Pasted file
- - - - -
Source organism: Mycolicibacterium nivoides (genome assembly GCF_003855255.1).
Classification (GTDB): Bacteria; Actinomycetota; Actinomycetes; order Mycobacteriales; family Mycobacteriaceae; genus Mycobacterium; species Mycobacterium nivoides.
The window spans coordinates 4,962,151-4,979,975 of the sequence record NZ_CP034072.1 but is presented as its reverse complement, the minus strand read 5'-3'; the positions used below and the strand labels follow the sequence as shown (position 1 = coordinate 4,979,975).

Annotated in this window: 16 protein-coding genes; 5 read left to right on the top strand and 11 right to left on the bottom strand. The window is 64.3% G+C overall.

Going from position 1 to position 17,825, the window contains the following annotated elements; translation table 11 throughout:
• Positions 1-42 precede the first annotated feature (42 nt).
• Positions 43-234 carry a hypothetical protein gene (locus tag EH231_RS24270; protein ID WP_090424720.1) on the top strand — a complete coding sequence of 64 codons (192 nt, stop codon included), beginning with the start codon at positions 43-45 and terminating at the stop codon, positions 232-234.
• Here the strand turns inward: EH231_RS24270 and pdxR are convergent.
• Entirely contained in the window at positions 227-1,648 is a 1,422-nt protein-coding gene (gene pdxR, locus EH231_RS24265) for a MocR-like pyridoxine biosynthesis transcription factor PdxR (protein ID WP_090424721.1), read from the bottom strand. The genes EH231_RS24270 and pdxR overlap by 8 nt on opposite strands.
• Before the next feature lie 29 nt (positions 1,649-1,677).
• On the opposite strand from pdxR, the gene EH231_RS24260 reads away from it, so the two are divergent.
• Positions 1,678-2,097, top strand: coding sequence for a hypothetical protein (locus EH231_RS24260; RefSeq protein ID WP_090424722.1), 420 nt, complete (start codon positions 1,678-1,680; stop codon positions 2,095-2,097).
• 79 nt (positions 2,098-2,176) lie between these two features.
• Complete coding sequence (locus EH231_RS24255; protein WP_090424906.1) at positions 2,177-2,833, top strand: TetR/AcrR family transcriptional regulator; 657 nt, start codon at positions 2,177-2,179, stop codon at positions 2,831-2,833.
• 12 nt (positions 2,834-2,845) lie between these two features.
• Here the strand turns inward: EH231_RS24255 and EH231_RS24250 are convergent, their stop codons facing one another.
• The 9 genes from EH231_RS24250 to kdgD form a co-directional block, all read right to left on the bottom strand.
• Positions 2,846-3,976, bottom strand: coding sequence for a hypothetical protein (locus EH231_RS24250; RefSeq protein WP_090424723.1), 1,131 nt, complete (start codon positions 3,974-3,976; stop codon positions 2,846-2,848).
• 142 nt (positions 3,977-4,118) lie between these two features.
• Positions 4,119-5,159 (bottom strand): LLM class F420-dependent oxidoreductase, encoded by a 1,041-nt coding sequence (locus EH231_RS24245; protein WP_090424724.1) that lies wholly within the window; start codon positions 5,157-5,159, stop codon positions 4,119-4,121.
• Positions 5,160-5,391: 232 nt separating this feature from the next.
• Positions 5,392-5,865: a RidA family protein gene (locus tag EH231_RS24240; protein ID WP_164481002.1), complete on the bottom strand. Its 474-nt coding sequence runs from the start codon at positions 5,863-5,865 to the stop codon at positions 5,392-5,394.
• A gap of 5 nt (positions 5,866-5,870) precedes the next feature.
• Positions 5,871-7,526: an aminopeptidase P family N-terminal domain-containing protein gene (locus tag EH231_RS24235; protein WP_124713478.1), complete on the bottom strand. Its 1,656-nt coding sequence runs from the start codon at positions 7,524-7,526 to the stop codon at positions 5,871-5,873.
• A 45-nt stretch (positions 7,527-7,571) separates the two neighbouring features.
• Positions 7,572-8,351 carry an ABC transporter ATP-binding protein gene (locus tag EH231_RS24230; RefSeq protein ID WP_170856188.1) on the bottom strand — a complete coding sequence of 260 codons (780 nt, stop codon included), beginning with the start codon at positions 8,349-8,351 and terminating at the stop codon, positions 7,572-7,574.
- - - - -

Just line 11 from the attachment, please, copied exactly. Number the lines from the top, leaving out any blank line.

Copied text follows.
• On the opposite strand from pdxR, the gene EH231_RS24260 reads away from it, so the two are divergent.